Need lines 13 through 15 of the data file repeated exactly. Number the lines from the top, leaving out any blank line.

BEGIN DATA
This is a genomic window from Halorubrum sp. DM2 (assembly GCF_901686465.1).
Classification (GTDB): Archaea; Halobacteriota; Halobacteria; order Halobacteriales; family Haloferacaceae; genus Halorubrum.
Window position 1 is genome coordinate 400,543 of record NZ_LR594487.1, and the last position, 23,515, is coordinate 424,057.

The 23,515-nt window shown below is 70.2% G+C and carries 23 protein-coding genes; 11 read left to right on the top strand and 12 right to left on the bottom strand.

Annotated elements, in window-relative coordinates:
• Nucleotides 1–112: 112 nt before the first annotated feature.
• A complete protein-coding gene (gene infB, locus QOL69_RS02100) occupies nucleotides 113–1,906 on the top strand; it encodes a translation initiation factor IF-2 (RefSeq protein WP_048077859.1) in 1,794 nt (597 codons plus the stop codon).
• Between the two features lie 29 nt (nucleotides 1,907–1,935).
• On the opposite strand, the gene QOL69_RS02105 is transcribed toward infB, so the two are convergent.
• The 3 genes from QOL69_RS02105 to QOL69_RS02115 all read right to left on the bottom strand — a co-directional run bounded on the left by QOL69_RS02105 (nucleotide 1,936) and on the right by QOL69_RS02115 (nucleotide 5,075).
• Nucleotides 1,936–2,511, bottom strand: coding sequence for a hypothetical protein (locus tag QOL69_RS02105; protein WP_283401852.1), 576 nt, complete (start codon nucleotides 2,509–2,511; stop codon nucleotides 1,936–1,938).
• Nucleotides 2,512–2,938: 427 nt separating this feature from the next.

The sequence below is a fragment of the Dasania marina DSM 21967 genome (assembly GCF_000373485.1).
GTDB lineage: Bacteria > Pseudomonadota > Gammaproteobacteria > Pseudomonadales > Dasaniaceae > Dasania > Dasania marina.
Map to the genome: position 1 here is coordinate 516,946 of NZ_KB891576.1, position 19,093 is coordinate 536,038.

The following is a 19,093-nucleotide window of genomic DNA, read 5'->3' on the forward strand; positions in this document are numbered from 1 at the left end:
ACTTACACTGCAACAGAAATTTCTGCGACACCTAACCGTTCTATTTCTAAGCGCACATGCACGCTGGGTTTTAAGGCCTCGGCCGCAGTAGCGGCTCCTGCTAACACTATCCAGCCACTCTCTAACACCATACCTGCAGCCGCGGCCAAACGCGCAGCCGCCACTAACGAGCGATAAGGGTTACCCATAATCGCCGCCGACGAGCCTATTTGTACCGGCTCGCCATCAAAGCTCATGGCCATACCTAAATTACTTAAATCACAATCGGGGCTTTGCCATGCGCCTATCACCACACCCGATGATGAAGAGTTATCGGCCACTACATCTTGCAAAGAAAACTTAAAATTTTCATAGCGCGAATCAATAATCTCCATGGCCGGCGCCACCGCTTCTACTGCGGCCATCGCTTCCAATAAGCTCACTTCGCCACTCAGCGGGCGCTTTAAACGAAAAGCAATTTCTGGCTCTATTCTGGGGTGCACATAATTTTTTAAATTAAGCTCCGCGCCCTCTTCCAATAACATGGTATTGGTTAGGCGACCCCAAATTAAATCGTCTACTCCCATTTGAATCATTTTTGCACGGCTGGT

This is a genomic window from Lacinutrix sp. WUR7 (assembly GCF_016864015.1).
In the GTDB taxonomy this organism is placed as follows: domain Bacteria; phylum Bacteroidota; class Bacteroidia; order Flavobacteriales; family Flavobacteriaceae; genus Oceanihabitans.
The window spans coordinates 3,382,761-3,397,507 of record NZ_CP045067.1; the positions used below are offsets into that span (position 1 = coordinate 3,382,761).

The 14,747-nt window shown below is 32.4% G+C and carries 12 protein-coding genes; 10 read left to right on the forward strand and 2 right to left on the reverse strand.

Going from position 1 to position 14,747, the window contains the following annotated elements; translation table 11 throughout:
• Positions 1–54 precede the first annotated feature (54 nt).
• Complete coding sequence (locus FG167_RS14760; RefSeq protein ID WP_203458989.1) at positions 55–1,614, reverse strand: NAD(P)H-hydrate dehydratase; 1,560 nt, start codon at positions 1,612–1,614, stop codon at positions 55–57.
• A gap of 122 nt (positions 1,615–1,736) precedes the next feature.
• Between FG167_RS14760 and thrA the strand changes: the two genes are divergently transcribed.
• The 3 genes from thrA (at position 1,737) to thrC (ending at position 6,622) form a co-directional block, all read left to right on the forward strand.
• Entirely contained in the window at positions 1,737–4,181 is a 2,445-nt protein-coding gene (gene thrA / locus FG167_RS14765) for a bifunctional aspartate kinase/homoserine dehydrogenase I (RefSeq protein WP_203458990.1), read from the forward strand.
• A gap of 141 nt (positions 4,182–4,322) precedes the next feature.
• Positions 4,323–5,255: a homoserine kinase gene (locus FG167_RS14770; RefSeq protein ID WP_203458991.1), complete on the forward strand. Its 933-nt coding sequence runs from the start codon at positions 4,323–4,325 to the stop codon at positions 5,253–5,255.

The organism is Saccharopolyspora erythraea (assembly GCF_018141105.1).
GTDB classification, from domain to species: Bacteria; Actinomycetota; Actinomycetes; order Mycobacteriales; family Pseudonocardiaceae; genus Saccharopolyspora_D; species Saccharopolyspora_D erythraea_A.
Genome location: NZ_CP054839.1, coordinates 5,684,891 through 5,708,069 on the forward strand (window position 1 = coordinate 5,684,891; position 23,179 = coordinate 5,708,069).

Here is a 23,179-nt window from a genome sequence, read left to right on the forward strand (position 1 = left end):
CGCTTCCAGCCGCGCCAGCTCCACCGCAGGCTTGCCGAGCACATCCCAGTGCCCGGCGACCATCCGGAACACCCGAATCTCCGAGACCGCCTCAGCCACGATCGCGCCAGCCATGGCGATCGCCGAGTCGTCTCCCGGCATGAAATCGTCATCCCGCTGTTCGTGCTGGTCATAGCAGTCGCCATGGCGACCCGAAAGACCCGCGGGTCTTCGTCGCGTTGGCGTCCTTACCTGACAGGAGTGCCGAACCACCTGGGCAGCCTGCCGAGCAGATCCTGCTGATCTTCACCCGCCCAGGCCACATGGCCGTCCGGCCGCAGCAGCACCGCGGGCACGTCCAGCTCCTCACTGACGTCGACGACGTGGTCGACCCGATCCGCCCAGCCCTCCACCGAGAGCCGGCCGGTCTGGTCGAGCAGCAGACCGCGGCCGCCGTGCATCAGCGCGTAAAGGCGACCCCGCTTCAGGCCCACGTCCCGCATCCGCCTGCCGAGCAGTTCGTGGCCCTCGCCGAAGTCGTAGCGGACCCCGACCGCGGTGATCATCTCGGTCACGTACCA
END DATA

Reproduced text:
The sequence below is a fragment of the Dasania marina DSM 21967 genome (assembly GCF_000373485.1).
GTDB lineage: Bacteria > Pseudomonadota > Gammaproteobacteria > Pseudomonadales > Dasaniaceae > Dasania > Dasania marina.
Map to the genome: position 1 here is coordinate 516,946 of NZ_KB891576.1, position 19,093 is coordinate 536,038.